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Alper Açık, Andreas Bartel, Peter König; Real and implied motion at the center of gaze. Journal of Vision 2014;14(1):2. doi: 10.1167/14.1.2.
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© ARVO (1962-2015); The Authors (2016-present)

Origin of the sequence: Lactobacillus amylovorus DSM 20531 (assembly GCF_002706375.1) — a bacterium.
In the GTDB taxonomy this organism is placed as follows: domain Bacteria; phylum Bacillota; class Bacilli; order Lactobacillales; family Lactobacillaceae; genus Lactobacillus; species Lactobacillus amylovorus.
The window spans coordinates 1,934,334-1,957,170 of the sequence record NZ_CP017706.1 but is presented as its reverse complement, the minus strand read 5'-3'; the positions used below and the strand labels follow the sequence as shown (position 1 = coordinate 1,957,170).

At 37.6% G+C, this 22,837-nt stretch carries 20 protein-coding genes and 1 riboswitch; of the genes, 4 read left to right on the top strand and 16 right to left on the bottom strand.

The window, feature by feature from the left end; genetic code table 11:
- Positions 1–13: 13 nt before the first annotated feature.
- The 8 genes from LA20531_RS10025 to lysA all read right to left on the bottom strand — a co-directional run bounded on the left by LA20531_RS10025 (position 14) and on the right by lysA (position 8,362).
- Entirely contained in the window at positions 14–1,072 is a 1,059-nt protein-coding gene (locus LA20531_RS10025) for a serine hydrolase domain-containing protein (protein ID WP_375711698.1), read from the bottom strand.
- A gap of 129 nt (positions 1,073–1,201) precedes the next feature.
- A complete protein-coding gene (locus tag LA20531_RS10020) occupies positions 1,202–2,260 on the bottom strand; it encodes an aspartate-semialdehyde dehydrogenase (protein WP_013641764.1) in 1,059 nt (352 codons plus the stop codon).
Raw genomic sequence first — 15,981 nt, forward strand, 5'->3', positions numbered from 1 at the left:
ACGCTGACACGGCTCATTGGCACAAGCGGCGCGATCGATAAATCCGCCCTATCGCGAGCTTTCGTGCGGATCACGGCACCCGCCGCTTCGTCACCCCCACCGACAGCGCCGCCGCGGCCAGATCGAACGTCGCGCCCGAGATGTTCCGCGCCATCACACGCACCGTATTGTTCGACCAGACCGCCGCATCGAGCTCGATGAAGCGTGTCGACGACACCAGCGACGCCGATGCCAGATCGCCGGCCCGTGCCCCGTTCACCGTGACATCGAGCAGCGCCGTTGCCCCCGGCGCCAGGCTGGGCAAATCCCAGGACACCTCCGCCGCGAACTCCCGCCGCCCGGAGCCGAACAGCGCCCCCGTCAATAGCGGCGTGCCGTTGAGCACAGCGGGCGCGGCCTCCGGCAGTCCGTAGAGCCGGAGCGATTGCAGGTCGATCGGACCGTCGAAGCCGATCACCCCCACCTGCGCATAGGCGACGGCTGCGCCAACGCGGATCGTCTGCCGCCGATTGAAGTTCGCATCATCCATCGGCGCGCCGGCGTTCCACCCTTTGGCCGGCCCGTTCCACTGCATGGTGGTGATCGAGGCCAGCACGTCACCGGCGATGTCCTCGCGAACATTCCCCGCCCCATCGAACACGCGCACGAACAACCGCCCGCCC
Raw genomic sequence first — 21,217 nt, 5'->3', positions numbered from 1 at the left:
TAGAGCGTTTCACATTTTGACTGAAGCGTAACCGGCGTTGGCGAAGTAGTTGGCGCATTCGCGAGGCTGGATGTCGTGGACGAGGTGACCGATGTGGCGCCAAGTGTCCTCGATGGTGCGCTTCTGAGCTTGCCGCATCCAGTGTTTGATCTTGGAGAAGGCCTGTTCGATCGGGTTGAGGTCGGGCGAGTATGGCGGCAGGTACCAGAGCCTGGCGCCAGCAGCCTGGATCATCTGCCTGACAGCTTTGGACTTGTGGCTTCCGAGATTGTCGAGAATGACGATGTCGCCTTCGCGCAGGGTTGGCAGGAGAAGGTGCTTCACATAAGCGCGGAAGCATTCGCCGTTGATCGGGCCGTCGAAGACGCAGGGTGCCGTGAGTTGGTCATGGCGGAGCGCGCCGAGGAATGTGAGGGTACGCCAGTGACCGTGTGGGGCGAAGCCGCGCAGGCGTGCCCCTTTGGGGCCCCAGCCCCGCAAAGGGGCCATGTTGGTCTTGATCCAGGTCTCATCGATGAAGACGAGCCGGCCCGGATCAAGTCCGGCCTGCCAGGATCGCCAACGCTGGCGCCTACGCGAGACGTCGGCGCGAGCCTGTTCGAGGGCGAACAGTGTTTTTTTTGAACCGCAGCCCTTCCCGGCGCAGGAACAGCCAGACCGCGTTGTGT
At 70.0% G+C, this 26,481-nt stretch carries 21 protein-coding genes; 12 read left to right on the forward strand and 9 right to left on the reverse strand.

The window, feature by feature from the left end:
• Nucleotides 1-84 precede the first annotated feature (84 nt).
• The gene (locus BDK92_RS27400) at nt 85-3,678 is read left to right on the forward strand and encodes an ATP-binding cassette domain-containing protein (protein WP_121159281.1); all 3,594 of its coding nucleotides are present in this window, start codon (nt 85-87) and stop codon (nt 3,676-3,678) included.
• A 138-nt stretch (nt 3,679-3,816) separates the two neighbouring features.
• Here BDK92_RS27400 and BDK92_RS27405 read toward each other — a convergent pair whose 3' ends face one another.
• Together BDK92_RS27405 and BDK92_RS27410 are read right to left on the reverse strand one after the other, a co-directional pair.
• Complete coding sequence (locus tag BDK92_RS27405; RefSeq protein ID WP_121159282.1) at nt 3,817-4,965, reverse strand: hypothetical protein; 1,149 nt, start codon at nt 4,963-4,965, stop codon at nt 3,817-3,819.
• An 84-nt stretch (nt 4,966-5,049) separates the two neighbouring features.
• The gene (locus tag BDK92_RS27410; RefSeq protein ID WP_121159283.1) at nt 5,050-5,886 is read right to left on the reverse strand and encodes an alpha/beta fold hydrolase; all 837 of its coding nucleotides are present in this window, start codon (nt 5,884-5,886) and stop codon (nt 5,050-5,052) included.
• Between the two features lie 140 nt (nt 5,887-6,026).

Even though the dynamicity of our environment is a given, much of what we know on fixation selection comes from studies of static scene viewing. We performed a direct comparison of fixation selection on static and dynamic visual stimuli and investigated how far identical mechanisms drive these. We recorded eye movements while participants viewed movie clips of natural scenery and static frames taken from the same movies. Both were presented in the same high spatial resolution (1080 × 1920 pixels). The static condition allowed us to check whether local movement features computed from movies are salient even when presented as single frames. We observed that during the first second of viewing, movement and static features are equally salient in both conditions. Furthermore, predictability of fixations based on movement features decreased faster when viewing static frames as compared with viewing movie clips. Yet even during the later portion of static-frame viewing, the predictive value of movement features was still high above chance. Moreover, we demonstrated that, whereas the sets of movement and static features were statistically dependent within these sets, respectively, no dependence was observed between the two sets. Based on these results, we argue that implied motion is predictive of fixation similarly to real movement and that the onset of motion in natural stimuli is more salient than ongoing movement is. The present results allow us to address to what extent and when static image viewing is similar to the perception of a dynamic environment.
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